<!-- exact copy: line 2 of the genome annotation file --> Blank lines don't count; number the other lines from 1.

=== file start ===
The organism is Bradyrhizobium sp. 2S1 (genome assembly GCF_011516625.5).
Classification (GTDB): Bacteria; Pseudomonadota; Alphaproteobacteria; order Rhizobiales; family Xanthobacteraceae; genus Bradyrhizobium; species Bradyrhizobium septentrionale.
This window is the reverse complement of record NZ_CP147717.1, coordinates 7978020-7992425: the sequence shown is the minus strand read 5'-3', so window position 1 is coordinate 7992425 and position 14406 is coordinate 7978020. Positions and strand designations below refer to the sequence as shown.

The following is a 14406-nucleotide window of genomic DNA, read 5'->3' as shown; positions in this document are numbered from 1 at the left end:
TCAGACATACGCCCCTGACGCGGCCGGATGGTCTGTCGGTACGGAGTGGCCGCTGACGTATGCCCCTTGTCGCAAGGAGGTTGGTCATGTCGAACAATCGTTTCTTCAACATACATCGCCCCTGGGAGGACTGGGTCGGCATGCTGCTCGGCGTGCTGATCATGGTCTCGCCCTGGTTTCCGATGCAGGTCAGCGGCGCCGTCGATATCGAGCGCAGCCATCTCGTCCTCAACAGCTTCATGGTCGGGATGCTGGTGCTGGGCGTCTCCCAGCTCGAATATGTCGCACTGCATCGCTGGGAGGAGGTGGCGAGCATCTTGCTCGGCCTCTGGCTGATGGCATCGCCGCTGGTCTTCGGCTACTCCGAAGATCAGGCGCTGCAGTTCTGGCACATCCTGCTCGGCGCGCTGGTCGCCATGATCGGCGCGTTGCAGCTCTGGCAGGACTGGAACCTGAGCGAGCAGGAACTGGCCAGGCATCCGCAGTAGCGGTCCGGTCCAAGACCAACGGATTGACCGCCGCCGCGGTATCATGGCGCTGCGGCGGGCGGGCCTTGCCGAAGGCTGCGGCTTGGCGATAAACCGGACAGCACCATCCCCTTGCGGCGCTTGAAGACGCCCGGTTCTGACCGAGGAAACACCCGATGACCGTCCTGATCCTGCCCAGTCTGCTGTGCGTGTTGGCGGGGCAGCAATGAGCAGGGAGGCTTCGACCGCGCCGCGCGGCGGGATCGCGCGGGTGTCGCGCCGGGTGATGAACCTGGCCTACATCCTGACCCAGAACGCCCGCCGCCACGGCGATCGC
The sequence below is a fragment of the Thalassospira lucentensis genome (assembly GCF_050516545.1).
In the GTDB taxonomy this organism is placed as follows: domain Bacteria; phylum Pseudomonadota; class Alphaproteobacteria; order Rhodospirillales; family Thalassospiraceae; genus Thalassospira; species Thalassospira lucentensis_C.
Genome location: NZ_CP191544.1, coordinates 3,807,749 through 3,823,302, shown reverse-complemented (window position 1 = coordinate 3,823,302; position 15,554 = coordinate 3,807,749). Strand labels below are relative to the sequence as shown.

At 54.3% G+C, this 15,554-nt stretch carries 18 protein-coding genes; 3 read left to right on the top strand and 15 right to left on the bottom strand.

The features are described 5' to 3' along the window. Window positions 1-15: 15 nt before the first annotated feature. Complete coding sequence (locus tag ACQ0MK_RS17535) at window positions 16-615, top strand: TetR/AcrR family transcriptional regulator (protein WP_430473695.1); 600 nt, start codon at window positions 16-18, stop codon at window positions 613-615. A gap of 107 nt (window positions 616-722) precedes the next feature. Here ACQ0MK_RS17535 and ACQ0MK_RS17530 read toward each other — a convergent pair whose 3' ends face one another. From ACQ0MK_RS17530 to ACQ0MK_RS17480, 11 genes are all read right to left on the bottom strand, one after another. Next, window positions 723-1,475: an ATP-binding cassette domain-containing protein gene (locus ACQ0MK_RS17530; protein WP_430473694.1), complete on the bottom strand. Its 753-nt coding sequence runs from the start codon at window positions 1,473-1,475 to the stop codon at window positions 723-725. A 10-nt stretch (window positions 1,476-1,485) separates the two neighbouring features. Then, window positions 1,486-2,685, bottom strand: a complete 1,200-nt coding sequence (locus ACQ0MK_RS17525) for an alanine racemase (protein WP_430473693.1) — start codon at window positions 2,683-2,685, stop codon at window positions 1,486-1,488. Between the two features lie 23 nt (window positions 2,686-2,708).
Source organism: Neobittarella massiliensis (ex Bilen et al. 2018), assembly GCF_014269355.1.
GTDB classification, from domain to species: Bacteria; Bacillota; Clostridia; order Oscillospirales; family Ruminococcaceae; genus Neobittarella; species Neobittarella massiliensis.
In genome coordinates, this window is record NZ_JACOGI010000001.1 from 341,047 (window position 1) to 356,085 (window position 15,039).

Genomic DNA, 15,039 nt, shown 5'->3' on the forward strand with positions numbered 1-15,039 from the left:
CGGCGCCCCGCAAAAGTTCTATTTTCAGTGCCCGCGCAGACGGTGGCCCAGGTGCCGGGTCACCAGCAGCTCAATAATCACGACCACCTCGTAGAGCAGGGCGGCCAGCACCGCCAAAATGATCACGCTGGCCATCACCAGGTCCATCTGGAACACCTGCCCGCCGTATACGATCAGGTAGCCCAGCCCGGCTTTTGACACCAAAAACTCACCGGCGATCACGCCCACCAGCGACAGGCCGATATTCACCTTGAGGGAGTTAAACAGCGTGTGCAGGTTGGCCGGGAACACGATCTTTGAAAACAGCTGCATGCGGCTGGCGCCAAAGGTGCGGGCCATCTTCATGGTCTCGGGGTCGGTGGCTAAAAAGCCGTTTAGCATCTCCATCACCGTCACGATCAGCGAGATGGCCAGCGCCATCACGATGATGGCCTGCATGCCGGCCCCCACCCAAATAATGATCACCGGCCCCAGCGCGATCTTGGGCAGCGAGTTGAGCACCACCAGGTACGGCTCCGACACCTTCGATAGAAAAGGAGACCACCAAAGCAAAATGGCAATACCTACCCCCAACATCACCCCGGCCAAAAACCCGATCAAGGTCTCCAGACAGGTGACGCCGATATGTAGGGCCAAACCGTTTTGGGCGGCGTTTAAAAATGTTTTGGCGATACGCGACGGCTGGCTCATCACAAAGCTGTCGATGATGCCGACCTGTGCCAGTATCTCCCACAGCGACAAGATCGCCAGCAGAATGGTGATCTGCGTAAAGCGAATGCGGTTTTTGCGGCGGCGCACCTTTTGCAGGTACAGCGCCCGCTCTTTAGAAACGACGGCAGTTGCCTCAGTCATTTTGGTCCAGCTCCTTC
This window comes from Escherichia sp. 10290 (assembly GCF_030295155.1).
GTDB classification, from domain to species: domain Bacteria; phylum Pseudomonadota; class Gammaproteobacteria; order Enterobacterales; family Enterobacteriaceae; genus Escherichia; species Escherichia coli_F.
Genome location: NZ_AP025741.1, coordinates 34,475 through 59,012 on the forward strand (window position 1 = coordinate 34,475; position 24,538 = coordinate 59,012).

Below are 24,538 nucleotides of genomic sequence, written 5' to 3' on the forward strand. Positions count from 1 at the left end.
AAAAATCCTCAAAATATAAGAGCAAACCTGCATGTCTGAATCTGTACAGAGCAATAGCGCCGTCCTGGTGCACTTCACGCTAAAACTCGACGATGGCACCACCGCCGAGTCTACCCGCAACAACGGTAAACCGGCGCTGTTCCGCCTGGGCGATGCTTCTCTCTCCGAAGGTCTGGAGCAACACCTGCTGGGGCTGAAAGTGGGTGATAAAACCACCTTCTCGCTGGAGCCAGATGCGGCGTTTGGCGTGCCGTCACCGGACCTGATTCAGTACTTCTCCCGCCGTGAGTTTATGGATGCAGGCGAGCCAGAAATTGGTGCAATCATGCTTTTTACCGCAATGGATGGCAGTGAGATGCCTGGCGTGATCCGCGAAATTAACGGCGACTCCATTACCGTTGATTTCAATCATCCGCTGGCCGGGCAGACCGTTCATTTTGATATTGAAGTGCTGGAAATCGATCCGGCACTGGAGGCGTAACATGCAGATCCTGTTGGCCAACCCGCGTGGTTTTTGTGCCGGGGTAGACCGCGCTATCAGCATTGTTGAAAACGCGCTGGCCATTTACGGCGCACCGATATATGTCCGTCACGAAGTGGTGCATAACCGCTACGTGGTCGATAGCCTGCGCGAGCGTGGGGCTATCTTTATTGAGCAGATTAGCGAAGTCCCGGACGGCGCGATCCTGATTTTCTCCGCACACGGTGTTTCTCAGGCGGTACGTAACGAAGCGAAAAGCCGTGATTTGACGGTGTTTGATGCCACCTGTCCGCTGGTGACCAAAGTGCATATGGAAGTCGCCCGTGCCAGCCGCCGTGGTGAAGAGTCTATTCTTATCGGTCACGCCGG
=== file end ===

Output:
Classification (GTDB): Bacteria; Pseudomonadota; Alphaproteobacteria; order Rhizobiales; family Xanthobacteraceae; genus Bradyrhizobium; species Bradyrhizobium septentrionale.